The second was the apostolic chamber, the curia’s financial department.  Its heads were the chamberlain and the treasurer.  This was the office responsible for administering the papal revenue system, which grew considerably in both scope and sophistication during these years.  Among the revenues collected through this office were the service tax (servitia paid upon receipt of a major papal benefices, annates upon receipt of minor ones), the fructus intercalares (the revenues of vacant papal benefices), general taxes on clerical income (ten percent of income), charitable subsidies (special taxes on clergy for special purposes), the ius spolii (which involved the appropriation of the moveable property of deceased clergy), and the census due from the jurisdictions that were papal fiefs. The chamber also maintained a court that adjudicated financial disputes.

The third major office was the Rota, a court dealing with cases related to papal benefices.  Finally, the curia included the office of the penitentiary, which was “able to provide absolution from sins and ecclesiastical censures, to grant marriage dispensations, and to commute vows and penances.”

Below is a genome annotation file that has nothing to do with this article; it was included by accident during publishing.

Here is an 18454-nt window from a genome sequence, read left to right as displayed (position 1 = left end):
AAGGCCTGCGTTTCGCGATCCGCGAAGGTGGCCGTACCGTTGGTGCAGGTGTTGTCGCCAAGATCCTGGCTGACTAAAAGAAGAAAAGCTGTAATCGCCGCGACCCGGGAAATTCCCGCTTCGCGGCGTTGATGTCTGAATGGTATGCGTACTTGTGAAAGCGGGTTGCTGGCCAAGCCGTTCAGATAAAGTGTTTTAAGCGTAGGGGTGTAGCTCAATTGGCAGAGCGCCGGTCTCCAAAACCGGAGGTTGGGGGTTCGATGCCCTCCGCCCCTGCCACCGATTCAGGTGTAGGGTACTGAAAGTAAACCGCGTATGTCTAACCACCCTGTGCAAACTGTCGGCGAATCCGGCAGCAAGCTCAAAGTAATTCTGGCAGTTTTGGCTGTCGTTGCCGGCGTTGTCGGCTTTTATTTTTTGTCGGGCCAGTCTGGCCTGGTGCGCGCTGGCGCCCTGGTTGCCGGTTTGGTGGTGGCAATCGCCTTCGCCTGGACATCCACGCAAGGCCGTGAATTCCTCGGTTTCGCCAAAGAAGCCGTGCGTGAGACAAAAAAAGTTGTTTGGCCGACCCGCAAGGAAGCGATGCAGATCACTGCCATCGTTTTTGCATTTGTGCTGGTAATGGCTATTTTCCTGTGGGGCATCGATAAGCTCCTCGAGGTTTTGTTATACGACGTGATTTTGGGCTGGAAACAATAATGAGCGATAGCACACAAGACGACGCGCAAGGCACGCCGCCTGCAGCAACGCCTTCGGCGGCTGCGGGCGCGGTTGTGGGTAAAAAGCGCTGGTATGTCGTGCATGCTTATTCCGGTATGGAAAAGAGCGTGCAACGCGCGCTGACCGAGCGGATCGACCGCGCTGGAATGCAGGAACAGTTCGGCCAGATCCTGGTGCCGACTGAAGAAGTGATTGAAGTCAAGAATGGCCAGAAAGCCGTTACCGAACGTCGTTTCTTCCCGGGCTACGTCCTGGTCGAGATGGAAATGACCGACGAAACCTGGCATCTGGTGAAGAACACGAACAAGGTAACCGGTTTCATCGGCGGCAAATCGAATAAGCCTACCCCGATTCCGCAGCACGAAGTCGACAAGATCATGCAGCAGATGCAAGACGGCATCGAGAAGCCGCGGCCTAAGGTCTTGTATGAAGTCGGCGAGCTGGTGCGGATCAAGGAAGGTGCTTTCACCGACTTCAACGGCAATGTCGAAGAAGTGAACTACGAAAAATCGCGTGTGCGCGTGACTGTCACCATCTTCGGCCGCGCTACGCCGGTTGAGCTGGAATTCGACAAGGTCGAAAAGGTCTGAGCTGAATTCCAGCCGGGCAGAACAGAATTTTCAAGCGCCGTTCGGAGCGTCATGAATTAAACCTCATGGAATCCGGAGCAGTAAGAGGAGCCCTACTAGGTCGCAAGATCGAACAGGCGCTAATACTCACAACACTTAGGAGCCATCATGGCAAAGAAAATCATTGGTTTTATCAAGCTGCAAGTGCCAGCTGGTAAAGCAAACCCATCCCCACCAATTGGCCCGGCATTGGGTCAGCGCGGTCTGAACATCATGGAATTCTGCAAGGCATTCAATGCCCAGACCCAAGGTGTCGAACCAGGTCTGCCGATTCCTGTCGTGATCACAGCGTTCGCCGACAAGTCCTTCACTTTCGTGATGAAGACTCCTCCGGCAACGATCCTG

The medieval Latin Church-state, then, had a number of characteristics that made it a unique unit of authority (that is, unlike other forms of medieval state): its raison d’être was to govern the spiritual life of Latin Christendom; it monopolized authority over religious matters; it exercised universal jurisdiction in spiritual and sometimes claimed it in temporal ones; it had a well-developed – and distinctive – administrative structure; and it had access to revenues unavailable to any other political unit.

It was not, in other words, simply another medieval kingdom like those that were emerging in the western Frankish realms. Nor was it an empire like the one that had evolved in the eastern Frankish lands. Nor, finally, although it was centered on the city of Rome (and for a time Avignon), was it some form of urban polity. In other words, it was not just another state with a thin veneer of religiosity.

Instead, in the aftermath of the Gregorian Revolution, the medieval Latin Church-state emerged as a distinctive institution of rule existing alongside, and to some extent superimposed upon, the various forms of sovereign state that were evolving in Latin Christendom.

Andrew Latham is a professor of political science at Macalester College in Saint Paul, Minnesota. He is the author, most recently, of The Idea of Sovereignty At the Turn of the 14th Century. You can visit Andrew’s website at www.aalatham.com or follow Andrew on Twitter @aalatham